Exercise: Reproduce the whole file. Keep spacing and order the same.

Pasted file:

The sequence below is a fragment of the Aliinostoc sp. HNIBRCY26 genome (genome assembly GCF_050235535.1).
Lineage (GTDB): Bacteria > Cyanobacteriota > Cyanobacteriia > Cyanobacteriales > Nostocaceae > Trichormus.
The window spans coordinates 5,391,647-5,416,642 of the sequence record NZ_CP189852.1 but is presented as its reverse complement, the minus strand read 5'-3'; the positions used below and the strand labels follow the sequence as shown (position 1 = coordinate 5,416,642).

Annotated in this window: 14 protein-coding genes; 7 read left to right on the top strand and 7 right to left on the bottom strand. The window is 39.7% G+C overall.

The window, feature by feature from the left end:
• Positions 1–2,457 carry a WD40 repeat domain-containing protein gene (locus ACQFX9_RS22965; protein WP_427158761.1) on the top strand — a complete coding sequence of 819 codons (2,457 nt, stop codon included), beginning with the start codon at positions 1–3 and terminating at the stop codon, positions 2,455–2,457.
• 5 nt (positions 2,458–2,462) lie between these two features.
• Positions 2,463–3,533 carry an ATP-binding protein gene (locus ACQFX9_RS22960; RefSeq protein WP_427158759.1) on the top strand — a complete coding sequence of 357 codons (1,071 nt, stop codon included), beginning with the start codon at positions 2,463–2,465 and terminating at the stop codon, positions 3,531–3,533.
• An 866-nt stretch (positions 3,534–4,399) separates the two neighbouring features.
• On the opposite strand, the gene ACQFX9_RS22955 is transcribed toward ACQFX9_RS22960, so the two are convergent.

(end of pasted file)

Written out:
The sequence below is a fragment of the Aliinostoc sp. HNIBRCY26 genome (genome assembly GCF_050235535.1).
Lineage (GTDB): Bacteria > Cyanobacteriota > Cyanobacteriia > Cyanobacteriales > Nostocaceae > Trichormus.
The window spans coordinates 5,391,647-5,416,642 of the sequence record NZ_CP189852.1 but is presented as its reverse complement, the minus strand read 5'-3'; the positions used below and the strand labels follow the sequence as shown (position 1 = coordinate 5,416,642).

Annotated in this window: 14 protein-coding genes; 7 read left to right on the top strand and 7 right to left on the bottom strand. The window is 39.7% G+C overall.

The window, feature by feature from the left end:
• Positions 1–2,457 carry a WD40 repeat domain-containing protein gene (locus ACQFX9_RS22965; protein WP_427158761.1) on the top strand — a complete coding sequence of 819 codons (2,457 nt, stop codon included), beginning with the start codon at positions 1–3 and terminating at the stop codon, positions 2,455–2,457.
• 5 nt (positions 2,458–2,462) lie between these two features.
• Positions 2,463–3,533 carry an ATP-binding protein gene (locus ACQFX9_RS22960; RefSeq protein WP_427158759.1) on the top strand — a complete coding sequence of 357 codons (1,071 nt, stop codon included), beginning with the start codon at positions 2,463–2,465 and terminating at the stop codon, positions 3,531–3,533.
• An 866-nt stretch (positions 3,534–4,399) separates the two neighbouring features.
• On the opposite strand, the gene ACQFX9_RS22955 is transcribed toward ACQFX9_RS22960, so the two are convergent.